March 13, 2009

Farmers Scramble For Solutions To California’s Water Shortage

In the heart of California's San Joaquin Valley, the most productive agriculture region anywhere in the world, almond farmer Marvin Meyers has moved into water banking.

Meyers, who grows 8 million pounds of almonds for companies such as Hershey, bought land to collect water during wet years and recharge an aquifer.  The water authority then uses this supply for neighboring farmers, crediting Meyers to irrigate from a canal 15 miles away from his orchard.

The move has cost Meyers $7 million and plenty of hassles along the way, but he is now the envy of farmers throughout the valley who are now facing a third year of drought, water cutbacks and billions of dollars in losses.

Indeed, the worse may be yet to come as global climate change leads to lengthier droughts and dwindling mountain snowpacks that now provide a steady supply of water to the region.

Nevertheless, if the current drought persists for another three years, Meyers's "bank of last resort" will run dry.

"I do all I can, but really it is just Band-Aid farming," Meyers said during an interview with Reuters.

His "Band-Aid" is a clear indication of just how fragile the water future is for California's $35 billion agriculture industry.  The state is the source of half the fruit, vegetables and nuts sold in the U.S., 80 percent of the world's almonds and one-third of its canned tomatoes.

If the region's farmers can't learn to thrive with less water and create infrastructure to capture more, the economic impact will be significant.
And while farming accounts for just 2 percent of California's economy, its demand for equipment, transport and other services bolsters wide swaths of the nation's economy.

Last month, California Governor Arnold Schwarzenegger declared a drought emergency, with state officials saying as many as 95,000 agricultural jobs would be eliminated.  Total economic losses could reach $3 billion.  And up to 1 million acres, one-third the area normally irrigated with federally supplied water, will now be left uncultivated.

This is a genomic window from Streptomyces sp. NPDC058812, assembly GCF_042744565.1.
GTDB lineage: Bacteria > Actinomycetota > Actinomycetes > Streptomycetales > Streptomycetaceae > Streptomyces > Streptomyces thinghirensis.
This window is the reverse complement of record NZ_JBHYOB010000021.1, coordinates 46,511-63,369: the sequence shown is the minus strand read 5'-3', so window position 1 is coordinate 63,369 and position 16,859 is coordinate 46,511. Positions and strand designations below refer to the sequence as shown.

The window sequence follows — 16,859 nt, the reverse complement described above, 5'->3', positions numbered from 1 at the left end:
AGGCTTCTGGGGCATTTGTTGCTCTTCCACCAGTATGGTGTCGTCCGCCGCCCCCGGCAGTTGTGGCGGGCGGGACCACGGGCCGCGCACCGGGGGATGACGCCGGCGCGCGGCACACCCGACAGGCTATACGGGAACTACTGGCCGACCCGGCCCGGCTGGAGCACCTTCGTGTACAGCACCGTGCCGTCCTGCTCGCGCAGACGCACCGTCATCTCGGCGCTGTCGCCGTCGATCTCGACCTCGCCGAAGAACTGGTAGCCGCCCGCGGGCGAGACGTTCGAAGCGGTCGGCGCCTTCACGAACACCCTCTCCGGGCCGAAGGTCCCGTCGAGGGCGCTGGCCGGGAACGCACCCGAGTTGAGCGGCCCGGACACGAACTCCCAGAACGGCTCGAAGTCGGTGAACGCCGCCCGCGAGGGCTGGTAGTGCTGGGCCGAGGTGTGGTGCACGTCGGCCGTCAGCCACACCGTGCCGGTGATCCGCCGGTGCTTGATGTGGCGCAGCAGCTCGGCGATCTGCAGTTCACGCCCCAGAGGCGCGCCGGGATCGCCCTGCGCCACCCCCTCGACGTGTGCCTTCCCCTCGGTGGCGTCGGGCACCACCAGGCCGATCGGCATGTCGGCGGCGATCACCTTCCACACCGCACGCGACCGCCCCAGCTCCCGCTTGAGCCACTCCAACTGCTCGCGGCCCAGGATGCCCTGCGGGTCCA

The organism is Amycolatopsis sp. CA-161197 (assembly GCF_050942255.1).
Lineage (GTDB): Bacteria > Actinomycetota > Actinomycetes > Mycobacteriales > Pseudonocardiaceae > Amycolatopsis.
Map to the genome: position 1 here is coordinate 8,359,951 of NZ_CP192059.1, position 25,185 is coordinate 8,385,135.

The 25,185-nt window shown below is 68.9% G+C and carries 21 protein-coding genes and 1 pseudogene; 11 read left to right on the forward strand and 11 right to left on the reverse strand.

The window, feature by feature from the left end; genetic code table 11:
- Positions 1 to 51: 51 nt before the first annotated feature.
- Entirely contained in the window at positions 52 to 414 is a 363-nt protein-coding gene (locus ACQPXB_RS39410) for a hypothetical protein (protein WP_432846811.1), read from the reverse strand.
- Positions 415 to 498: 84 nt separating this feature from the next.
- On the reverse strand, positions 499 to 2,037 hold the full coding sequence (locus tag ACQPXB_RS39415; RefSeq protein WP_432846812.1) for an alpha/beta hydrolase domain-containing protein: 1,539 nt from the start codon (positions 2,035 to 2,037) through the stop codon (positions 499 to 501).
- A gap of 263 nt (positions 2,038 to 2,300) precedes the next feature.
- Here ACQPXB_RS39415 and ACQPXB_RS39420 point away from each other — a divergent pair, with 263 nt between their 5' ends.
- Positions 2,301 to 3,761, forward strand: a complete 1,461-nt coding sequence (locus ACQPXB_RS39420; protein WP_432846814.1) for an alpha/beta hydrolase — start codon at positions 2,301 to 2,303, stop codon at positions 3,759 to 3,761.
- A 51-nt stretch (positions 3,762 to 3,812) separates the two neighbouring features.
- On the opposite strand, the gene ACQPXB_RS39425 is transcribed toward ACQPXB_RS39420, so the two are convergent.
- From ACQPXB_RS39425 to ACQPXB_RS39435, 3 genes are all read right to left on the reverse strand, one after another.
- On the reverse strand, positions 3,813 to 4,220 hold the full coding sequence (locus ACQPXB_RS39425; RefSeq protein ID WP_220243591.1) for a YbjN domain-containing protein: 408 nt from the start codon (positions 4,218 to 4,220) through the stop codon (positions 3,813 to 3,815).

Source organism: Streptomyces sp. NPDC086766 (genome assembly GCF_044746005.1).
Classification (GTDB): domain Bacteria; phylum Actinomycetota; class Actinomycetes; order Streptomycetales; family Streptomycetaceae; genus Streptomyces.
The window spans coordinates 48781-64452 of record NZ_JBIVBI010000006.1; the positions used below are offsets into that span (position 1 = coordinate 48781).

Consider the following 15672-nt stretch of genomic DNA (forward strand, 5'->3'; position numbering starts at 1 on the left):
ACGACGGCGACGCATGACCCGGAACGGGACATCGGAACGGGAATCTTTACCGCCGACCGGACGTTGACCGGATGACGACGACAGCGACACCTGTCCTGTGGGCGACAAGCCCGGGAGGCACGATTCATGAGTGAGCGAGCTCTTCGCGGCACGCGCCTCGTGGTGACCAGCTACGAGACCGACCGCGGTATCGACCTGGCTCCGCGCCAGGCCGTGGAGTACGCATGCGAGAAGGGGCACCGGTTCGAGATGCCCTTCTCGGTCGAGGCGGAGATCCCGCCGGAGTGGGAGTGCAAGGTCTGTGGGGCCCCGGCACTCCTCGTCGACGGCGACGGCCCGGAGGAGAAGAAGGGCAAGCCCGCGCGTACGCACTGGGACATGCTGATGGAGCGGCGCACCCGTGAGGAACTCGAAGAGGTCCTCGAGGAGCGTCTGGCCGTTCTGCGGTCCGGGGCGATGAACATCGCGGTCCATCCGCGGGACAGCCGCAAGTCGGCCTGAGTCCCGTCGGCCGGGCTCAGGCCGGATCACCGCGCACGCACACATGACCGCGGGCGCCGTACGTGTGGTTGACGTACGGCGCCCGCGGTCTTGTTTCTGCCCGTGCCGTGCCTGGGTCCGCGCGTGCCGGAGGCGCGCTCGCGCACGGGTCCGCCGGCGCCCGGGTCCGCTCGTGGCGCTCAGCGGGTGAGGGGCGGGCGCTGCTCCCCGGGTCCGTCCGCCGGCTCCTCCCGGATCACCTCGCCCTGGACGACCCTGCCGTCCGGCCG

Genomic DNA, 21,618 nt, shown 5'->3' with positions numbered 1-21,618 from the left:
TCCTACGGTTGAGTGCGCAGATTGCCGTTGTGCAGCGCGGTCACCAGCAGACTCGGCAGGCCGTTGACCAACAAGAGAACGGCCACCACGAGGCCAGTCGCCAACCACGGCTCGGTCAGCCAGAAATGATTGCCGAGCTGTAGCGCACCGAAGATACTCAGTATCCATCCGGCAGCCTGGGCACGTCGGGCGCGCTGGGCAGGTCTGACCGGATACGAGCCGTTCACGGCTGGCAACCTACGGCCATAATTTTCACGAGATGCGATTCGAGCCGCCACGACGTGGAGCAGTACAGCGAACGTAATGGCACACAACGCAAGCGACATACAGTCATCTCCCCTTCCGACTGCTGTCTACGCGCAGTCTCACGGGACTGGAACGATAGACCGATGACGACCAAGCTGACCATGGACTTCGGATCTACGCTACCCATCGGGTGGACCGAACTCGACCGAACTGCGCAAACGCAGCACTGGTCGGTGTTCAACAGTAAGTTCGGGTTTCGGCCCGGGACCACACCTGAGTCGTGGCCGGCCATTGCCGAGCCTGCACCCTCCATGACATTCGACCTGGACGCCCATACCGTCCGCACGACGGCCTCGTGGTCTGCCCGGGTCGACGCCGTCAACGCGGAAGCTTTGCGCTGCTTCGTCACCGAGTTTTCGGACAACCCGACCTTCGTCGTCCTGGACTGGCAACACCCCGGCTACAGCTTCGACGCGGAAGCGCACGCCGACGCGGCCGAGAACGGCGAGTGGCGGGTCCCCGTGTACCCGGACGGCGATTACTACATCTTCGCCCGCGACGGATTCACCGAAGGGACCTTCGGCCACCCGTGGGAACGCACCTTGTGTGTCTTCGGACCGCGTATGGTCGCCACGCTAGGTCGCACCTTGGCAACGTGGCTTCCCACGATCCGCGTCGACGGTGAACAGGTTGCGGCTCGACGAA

The parched San Joaquin Valley will be hardest hit, since crops there rely on water that travels hundreds of miles from the snow-capped Sierra Nevada mountains.  However, farmers throughout the state now face difficult choices.

Some are trimming trees back to stumps and keeping the roots alive with minimal water, while others are simply letting older trees die.  And Row crops such as tomatoes and lettuce will not be planted without water.

"I am third generation and I have a nephew and a son," San Joaquin almond farmer Mike Wood, 53, told Reuters.
"Frankly, I don't believe it will be here when they are ready to go."

The crisis may ultimately bring together warring parties that have long battled on water issues -- farmers, government, cities, taxpayers and environmentalists -- to plan a future that allows the state to maintain its agricultural dominance.

"If you look at California, things happen with crisis and we are in one right now," a Reuters report quoted Richard Howitt, a resource economist at the University of California, as saying.

While California's farmers have faced droughts before, such as those that occurred during the late 1970s and early 1990s, this year they are now experiencing what they call "the man-made drought" -- restrictions on the amount of water they can pump from the Sacramento-San Joaquin Delta, put in place to protect a fish species, the delta smelt.

The once-robust water infrastructure is now old and insufficient, with new canals and storage facilities decades away from completion.  Meanwhile, the state's population may double by 2050, generating even bigger water conflicts between cities and farms.

However, with such troublesome short-term challenges, few can contemplate the longer-term impact of climate change.